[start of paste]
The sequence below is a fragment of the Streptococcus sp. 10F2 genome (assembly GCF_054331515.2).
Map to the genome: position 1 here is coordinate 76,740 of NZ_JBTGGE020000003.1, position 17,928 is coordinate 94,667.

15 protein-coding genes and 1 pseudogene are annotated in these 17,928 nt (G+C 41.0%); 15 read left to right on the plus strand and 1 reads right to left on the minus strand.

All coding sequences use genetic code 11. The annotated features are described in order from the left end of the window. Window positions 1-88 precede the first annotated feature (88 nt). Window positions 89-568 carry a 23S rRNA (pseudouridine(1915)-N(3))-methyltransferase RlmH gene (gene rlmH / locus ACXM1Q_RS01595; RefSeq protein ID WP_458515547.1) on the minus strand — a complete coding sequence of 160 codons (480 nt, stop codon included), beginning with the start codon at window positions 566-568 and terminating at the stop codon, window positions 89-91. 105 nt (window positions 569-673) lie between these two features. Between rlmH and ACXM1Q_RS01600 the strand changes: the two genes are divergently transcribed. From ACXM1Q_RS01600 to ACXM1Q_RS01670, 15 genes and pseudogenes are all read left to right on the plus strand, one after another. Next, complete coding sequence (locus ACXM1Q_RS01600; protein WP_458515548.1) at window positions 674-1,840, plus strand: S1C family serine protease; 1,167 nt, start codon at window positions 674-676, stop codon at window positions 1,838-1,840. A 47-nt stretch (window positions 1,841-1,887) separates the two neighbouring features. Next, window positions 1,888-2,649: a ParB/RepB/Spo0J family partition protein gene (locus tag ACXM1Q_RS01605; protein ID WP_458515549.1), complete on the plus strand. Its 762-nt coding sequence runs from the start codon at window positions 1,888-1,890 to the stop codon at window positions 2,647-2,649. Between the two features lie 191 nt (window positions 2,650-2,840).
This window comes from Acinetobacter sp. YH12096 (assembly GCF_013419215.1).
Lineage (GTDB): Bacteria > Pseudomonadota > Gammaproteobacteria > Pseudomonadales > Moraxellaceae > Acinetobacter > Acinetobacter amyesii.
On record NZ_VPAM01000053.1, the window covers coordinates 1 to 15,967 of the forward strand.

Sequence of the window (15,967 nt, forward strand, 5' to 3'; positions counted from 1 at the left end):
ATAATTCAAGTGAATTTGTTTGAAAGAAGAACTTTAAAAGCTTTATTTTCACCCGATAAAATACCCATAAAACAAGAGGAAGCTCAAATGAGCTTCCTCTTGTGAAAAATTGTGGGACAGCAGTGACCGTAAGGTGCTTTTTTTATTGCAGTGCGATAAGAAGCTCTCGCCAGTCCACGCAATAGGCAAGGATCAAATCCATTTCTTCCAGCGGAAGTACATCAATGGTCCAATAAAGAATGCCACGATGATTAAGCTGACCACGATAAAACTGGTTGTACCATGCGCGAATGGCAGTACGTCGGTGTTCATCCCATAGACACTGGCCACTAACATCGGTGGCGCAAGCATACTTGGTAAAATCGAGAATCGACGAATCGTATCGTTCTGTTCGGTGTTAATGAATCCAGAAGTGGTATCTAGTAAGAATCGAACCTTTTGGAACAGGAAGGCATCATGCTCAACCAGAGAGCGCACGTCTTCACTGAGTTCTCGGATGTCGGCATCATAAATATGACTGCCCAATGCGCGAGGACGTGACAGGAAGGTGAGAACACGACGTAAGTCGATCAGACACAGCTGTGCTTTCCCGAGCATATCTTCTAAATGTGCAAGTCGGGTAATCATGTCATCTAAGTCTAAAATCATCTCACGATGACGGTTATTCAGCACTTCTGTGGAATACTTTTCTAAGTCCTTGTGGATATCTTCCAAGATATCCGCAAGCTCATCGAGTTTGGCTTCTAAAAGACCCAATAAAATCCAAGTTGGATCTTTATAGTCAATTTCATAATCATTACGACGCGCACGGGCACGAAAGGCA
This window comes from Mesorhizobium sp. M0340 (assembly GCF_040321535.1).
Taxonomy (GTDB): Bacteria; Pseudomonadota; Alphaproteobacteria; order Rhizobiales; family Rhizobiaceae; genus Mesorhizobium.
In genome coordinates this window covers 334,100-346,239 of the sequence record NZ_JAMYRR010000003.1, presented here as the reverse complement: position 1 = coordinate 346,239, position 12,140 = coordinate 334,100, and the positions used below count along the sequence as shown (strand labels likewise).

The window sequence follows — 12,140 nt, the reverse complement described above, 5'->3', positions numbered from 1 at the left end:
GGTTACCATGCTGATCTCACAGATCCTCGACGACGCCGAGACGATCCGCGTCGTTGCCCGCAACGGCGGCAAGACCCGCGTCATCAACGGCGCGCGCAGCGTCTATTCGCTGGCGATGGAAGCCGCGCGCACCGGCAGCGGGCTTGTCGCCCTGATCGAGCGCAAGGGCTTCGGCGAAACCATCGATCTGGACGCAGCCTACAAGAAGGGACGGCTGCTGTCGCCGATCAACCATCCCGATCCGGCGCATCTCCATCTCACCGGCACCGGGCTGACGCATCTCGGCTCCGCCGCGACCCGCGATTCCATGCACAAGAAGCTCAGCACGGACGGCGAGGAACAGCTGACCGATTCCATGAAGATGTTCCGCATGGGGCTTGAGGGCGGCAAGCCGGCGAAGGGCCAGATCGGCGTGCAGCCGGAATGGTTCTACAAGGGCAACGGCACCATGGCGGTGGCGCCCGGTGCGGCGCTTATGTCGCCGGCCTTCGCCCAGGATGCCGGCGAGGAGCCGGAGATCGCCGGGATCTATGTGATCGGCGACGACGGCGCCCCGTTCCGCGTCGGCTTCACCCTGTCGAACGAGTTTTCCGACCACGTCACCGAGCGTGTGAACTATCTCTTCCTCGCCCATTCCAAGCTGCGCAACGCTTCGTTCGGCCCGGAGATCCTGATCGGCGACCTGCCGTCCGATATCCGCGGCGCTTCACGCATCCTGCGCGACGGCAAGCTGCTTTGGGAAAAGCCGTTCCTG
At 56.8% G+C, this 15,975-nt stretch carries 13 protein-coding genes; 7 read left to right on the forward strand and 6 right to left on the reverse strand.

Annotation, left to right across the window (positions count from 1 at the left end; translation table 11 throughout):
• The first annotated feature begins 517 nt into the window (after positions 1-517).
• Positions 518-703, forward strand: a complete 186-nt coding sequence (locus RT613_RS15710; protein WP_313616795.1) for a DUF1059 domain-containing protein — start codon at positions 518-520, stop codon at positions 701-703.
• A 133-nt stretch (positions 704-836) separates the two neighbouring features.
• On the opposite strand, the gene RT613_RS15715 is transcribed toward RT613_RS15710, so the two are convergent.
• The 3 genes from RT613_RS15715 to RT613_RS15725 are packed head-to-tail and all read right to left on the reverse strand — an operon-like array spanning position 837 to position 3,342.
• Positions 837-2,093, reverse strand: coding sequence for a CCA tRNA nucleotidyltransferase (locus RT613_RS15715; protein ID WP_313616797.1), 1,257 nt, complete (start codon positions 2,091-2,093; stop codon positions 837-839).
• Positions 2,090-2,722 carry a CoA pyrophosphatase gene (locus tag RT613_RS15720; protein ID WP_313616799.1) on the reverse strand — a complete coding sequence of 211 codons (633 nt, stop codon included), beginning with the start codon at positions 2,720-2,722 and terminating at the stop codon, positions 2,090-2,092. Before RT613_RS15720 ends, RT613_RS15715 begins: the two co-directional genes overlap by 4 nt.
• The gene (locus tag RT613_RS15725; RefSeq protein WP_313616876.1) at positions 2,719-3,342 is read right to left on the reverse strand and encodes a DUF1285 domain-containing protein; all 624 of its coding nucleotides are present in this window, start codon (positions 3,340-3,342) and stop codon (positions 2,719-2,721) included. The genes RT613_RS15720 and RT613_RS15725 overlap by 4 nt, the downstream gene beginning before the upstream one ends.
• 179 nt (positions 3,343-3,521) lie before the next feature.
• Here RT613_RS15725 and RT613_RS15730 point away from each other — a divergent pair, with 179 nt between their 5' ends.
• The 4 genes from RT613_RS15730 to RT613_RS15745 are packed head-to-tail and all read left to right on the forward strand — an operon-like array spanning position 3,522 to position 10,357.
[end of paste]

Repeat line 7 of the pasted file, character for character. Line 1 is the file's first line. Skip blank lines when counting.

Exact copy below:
On record NZ_VPAM01000053.1, the window covers coordinates 1 to 15,967 of the forward strand.